Chronic Pain Treatment Converts to Telemedicine for COVID-19 Pandemic


Patients with lower pain intensity were more accepting of telemedicine treatments.

Michael Alexander Harnik, MD

Michael Alexander Harnik, MD

With recent recommendations indicating that chronic pain patients utilize telemedicine treatment instead of in-person treatment during the COVID-19 pandemic, investigators wanted to know if chronic pain patients are receptive to the use of telemedicine and how that might interfere with care.

In this study, investigators including Michael Alexander Harnik, MD, Department of Anaesthesiology and Pain Medicine, Inselspital, Bern University Hospital, University of Bern, assessed patients’ acceptance of telemedicine during the COVID-19 pandemic in Switzerland by examining the correlation of acceptance with pain intensity and anxiousness.

The main finding was that acceptance was satisfactory, however, the higher the pain and anxiousness of a patient, the lower the acceptance. Therefore, for the more urgent patients, telemedicine might not be adequate as the restrictions in treatment may be detrimental to their recovery.


Investigators found that patients who reported lower average pain intensity (r = -0.44, P < .001), less worries (r = -0.42, P < .001), and a lower level of fear of a severe COVID infection (r = -0.40, P < .001), showed higher acceptance of telemedicine. Only completed questionnaires were included as research, which resulted in a total of 61 surveys.

Reported anxiousness was low and reported worries were infrequent. The results showed an average level of acceptance of telemedicine. On a scale from 0-10 the mean acceptance was 6.25.

There was a negative correlation between the acceptance of telemedicine and current pain level, worries, and fear of COVID-19. Acceptance and the general condition of a patient correlated positively.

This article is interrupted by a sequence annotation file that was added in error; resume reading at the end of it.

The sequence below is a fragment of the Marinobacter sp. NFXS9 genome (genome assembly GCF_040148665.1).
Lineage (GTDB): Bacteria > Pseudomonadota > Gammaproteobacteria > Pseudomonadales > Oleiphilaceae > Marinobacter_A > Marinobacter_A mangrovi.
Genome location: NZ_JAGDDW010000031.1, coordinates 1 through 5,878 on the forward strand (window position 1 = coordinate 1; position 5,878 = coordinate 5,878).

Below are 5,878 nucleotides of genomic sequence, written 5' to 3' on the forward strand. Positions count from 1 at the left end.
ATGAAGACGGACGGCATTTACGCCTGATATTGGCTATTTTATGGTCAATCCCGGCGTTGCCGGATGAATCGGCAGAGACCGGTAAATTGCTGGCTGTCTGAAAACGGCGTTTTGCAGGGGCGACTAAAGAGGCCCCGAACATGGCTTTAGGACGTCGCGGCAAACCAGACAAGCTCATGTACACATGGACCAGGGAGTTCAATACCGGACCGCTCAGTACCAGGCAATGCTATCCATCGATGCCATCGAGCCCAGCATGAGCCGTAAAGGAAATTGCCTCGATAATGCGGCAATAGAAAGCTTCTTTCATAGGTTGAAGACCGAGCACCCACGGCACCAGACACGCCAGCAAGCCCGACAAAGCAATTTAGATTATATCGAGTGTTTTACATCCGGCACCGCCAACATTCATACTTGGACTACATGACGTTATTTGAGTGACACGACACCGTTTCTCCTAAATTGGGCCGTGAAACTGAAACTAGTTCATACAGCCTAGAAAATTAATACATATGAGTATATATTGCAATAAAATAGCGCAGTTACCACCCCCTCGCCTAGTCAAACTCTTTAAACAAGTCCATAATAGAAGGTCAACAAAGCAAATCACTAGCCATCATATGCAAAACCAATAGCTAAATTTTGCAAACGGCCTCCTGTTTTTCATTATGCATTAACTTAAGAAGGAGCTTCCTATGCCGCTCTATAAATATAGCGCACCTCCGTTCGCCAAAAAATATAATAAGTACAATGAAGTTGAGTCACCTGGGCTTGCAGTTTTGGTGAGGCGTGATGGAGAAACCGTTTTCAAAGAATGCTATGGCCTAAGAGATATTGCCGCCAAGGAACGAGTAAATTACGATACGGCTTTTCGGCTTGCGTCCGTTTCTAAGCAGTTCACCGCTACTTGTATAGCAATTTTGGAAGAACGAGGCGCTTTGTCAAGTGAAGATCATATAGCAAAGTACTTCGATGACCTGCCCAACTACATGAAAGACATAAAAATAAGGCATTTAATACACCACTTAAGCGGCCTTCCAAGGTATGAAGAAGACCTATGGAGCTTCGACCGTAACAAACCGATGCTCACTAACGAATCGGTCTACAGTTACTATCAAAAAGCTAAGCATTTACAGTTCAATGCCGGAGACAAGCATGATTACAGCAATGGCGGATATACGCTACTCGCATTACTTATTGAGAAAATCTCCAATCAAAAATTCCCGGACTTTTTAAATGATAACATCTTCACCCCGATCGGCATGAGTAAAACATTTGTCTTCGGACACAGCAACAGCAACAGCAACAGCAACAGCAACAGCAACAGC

The Process

The study consisted of an anonymous, voluntary survey which was conducted between March 2020 and July 2020 at the Pain Center of the Bern University Hospital Inselspital in Bern, Switzerland.

First, the investigators separated all the pain patients who were referred to the Pain Center into urgent, semi-urgent, and non-urgent cases. They were then scheduled by urgency.

Next, urgent and semi-urgent patients received an immediate exam as the usual procedure. Non-urgent patients were offered a telephone consultation. Each patient completed a preclinical screening survey to inform about demographics, pain and psychometric scores.

The non-urgent patients were scheduled for a telephone interview where they reviewed their patient history, current treatments, and established a therapeutic relationship with a physician at the Pain Center. Depending on the urgency of their condition, patients received a follow-up telephone call or they were scheduled for an in-person appointment when the Pain Clinic reopened.

The evaluation of patients’ acceptance of the telemedicine service and its possible relationship to the COVID-19 pandemic was assessed by a cross-sectional online survey that each patient had the option of completing either online or in paper-pencil form.

The Study

Investigators developed a survey that consisted of 21 items and collected information regarding demographic and clinical data, gender, age, pain duration, opioid medication, and previous interventional pain treatments.

In order to determine the acceptance of telemedicine, patients were asked to rank the feasibility and appropriateness of the telephone consultation they received. This included aspects of their pain disorder, previous pain treatment and the COVID-19 pandemic (confidence regarding the pandemic, impression regarding political and medical steps).

An 11-point numeric rating scale ranging from 0-10 was used to assess each item. The primary focus was on the correlations between acceptance of telemedicine, current mean pain, worries, anxiousness and fear of COVID-19.

“Using telemedicine for chronic pain treatment during the COVID-19 crisis was accepted to a sufficient degree by a considerable proportion of patients,” investigators wrote. “However, the higher the mean levels of pain and anxiousness, the lower the acceptance, indicating that these severely burdened patients may suffer most from treatment restrictions. For this subgroup, telemedicine might not suffice and in-person visits should be considered.”

The study, “Telemedicine for Chronic Pain Treatment During the COVID-19 Pandemic: Do Pain Intensity and Anxiousness Correlate with Patient Acceptance?” was published in PAIN Practice.

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